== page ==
”˜For the word of the cross is folly to those who are perishing, but to us who are being saved it is the power of God.’ Paul’s classic challenge to the wisdom of the world echoes down the centuries and confronts us once more as we come face to face once more with the great events which not only stand at the heart of our faith but are etched into our geography and architecture, as this great building makes clear. One of the paradoxical signs of the continuing and urgent relevance of the message and meaning of the cross is that it is once more under attack from several directions; and we who today declare that we will be true to our ordination vows, and who will this evening and tomorrow commemorate those high and holy, disturbing and decisive events in the story of Jesus himself, must take a deep breath, summon up our courage, and learn again what it means to discover the wisdom of God in what the world counts foolishness, the power of God in what the world counts weakness.
The first challenge comes from within, in the temptation to water down the message of the cross so that it becomes less offensive, more palatable to the ordinary sensible mind. We must of course acknowledge that many, alas, have offered caricatures of the biblical theology of the cross. It is all too possible to take elements from the biblical witness and present them within a controlling narrative gleaned from somewhere else, like a child doing a follow-the-dots puzzle without paying attention to the numbers and producing a dog instead of a rabbit. This is what happens when people present over-simple stories, as the mediaeval church often did, followed by many since, with an angry God and a loving Jesus, with a God who demands blood and doesn’t much mind whose it is as long as it’s innocent. You’d have thought people would notice that this flies in the face of John’s and Paul’s deep-rooted theology of the love of the triune God: not ”˜God was so angry with the world that he gave us his son’ but ”˜God so loved the world that he gave us his son’. That’s why, when I sing that interesting recent song and we come to the line, ”˜And on the cross, as Jesus died, the wrath of God was satisfied’, I believe it’s more deeply true to sing ”˜the love of God was satisfied’, and I commend that alteration to those of you who sing that song, which is in other respects one of the very few really solid recent additions to our repertoire.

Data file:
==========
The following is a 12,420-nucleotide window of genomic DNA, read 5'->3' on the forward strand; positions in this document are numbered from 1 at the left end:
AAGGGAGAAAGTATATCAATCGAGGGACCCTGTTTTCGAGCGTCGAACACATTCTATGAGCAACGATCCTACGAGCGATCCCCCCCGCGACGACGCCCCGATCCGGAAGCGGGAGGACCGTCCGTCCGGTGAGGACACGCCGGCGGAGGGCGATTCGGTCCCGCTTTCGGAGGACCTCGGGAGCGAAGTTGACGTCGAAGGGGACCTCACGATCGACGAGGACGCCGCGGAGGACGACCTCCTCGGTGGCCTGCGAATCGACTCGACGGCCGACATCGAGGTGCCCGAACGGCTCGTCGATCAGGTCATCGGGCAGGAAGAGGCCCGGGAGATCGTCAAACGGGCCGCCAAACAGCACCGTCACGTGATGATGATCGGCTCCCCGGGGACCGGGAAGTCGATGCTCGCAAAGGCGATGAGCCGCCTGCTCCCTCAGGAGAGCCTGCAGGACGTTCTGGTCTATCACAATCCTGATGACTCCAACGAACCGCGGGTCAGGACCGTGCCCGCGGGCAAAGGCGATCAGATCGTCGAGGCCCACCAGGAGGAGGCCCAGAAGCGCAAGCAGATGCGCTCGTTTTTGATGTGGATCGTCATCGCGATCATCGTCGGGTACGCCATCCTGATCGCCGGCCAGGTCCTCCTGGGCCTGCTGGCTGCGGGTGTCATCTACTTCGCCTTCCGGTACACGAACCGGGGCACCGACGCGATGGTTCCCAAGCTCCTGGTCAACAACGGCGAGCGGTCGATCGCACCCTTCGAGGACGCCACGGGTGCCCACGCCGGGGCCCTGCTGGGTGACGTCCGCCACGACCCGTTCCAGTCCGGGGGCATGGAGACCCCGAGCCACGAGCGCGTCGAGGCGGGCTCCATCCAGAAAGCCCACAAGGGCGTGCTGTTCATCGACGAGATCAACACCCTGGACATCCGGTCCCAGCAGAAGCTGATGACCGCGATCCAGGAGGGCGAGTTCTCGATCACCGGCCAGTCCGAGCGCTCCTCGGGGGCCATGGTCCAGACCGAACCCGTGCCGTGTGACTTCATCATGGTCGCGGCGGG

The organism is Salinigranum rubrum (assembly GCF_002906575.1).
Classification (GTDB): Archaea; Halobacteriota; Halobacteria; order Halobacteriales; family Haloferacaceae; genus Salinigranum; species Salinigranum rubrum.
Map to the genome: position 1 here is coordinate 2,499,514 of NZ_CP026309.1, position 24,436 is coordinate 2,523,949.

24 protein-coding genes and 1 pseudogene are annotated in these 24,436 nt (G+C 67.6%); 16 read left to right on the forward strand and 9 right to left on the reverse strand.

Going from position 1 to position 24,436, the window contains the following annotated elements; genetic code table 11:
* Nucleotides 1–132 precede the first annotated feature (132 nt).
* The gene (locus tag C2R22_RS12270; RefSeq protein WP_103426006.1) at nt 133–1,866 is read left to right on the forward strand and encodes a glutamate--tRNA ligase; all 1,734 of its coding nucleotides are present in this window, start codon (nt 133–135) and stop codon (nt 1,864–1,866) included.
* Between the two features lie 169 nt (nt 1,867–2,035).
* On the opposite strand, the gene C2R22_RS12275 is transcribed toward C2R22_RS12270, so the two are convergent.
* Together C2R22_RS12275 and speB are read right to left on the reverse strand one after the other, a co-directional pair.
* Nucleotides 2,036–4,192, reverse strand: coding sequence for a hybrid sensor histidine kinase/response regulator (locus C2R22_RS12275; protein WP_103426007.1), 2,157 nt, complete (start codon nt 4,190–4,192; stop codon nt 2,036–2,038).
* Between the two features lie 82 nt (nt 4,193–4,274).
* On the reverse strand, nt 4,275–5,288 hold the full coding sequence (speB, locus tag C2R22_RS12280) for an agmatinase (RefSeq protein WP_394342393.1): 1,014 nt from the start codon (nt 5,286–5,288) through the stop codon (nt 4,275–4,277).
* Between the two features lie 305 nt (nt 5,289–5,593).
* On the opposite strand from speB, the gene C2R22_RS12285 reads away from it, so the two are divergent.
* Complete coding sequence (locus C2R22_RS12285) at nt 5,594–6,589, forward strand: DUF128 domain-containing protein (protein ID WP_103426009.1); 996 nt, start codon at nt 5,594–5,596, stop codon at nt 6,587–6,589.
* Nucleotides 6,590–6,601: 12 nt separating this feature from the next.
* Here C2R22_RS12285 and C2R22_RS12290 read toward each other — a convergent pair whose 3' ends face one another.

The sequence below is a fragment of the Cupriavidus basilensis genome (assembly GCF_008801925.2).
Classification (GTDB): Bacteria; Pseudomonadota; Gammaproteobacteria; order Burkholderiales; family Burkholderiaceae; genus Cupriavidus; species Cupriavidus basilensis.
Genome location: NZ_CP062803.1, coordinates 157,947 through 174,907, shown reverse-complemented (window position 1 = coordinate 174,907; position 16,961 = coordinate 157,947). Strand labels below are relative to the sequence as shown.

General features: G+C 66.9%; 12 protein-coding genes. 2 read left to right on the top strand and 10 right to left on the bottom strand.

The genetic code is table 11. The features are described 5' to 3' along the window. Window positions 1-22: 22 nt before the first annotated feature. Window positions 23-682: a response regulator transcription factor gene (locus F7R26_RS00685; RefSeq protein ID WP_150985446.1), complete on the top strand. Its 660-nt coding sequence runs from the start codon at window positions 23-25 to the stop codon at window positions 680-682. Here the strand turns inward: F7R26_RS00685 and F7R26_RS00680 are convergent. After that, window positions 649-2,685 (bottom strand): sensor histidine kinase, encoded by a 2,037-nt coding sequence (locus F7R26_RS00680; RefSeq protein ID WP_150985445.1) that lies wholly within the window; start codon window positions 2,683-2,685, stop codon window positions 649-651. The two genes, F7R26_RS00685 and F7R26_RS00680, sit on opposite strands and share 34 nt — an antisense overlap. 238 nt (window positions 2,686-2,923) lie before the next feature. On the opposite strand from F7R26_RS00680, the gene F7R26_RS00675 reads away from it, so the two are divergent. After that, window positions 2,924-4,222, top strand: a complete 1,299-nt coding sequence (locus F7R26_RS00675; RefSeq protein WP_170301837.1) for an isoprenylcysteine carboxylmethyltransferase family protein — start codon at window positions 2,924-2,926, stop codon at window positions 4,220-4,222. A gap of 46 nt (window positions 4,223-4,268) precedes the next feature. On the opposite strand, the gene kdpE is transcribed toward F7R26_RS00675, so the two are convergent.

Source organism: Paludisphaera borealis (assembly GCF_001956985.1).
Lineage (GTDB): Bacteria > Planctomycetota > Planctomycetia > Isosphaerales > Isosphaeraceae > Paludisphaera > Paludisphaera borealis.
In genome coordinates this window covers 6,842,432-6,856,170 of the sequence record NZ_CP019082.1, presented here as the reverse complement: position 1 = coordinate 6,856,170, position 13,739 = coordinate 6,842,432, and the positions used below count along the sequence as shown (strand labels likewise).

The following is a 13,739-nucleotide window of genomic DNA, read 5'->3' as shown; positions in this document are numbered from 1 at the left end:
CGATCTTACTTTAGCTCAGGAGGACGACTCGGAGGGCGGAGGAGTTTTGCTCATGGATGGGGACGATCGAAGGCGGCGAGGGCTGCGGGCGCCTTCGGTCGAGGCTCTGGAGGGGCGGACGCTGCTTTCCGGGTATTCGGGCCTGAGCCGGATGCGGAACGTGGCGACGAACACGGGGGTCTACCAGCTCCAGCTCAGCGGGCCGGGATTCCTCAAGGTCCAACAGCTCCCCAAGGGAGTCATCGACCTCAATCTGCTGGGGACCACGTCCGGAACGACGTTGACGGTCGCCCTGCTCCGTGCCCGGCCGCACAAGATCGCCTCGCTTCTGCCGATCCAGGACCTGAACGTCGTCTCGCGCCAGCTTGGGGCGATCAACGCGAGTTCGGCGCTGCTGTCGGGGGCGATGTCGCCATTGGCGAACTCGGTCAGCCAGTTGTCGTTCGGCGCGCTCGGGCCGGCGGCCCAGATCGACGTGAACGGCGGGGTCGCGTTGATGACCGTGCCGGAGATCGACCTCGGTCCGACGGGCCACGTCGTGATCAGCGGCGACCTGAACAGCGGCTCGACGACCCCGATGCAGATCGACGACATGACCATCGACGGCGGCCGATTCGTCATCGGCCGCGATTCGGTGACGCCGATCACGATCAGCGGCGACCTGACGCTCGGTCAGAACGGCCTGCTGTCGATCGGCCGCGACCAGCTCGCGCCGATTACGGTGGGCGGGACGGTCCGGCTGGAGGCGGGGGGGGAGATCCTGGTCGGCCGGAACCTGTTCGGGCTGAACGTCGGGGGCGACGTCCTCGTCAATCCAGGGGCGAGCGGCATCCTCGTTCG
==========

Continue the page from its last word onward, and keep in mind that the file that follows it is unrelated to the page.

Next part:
But once we’ve got rid of the caricature, we are ready to face the reality, the reality of the foolishness and weakness, but in fact the wisdom and the power, of the cross of Jesus Christ.